The Ghost of Yesterday

John Lennon and Pal McCartney by Ayd InstoneAs in all myth, the concept of the creative muse, a supernatural goddess who inspires creative endeavour, contains some truth. Those who have found their creative flow often refer to something coming to them from somewhere else. John Lennon once said that he felt as though he hadn’t actually written his best songs, they had instead been transmitted to him. His ‘aerial’ had picked up the signal and he had written them down.

Many songwriters have described how their songs were ‘transmitted’ to them and all they had to do was write them down. Sometimes they had to leap out of bed to catch the tune that played in their head before it was lost. This has happened to me quite a few times.

I awoke in the night with a fully formed song, with music, lyrics and title complete. I jumped out of bed and played and sang it on the guitar, otherise it would have been lost.

So where did it come from?

A 56 year old man from London claimed recently to have written 350 songs that he was suddenly urged to write by channelling, so he said, the spirit of John Lennon*. The creative process is so weird that it’s easy for many to invoke the supernatural. Mike Powell claimed that Lennon’s ghost visited him after he visited the graves of his deceased parents in 1992. I imagine his experience is less likely to be spectral and more likely to be bicameral.

Perhaps emotions and ideas he was unaware of were being presented to his conscious mind from his subconscious in a way that was so out of character for him and augmented his reality in such a way that it felt as though it must be external. There are many cases of previously un-artistic people suddenly picking up a paintbrush or a guitar and being not only proficient but highly talented. The triggers for these transformations are numerous, but are often unusual stress, or sudden release of stress or even physical trauma.

Paul McCartney said this about the creation of Yesterday, (which became the most recorded song ever). In early 1965 he woke with a melody in his head. It was so powerful that he was sure it must be an old jazz tune. He played it to a few people, but no-one knew it. At that time he didn’t have the words, and as it was breakfast time he improvises words of “Scrambled eggs… oh how I love your legs…” just so he could play through the tune.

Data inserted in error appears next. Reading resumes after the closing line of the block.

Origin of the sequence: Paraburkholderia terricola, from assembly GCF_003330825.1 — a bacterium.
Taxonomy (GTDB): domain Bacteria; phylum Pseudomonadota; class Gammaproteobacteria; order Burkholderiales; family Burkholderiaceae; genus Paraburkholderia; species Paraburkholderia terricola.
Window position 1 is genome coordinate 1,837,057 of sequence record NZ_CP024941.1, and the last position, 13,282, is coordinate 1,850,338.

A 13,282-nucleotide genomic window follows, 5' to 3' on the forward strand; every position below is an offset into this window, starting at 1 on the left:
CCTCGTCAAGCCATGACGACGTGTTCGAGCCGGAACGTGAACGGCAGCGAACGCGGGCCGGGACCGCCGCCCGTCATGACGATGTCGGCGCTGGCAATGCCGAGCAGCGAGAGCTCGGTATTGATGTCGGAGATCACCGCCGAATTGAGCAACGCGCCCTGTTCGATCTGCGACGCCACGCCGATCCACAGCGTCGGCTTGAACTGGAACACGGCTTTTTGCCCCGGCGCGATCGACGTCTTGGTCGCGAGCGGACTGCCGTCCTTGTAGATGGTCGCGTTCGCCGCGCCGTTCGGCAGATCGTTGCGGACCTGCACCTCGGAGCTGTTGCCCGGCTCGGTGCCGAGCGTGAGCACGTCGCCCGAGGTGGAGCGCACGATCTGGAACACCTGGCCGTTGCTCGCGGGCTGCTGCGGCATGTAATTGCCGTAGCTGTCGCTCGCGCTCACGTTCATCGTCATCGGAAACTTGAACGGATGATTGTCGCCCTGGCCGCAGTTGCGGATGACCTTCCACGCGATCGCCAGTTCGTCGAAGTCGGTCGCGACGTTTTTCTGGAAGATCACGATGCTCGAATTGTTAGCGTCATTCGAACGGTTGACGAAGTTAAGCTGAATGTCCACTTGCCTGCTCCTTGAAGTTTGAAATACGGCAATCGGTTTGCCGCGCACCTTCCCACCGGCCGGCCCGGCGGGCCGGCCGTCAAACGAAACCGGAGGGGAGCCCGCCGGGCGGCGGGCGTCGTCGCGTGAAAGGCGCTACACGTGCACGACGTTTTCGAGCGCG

He later worked out the real lyrics and the song was released on the No.1 Help! LP in the UK and as a No.1 single in the US. (At the time the Beatles felt the song too sentimental to release as a single in the UK). They even poked fun at it and at Paul when it was first performed.

There’s an interesting appendix to the story of Yesterday. It’s well known that Paul McCartney nearly always wrote about other people in his songs. This allowed him to create masterpieces like Eleanor Rigby and Hey Jude, but unchecked and without Lennon’s realism he was also capable of producing banal and meaningless songs like 1985s Only Love Remains. John Lennon on the other hand, always wrote about his own feelings. This allowed him to give us real emotion in songs like Help!, In My Life, God or Jealous Guy. But unchecked by McCartney’s commercial eye he could easily produce self-indulgent ramblings like Two Virgins, songs with Yoko’s name in and the hurtful How Do You Sleep?

But it’s not that clear cut. It wasn’t until 1995 that Paul realised, while compiling the Beatles Anthology that his 1965 song, Yesterday, apparently on the surface, about the loss of a lover was actually about the very real loss of his own mother a few years earlier from cancer. It was written with his own, secret emotion, all along.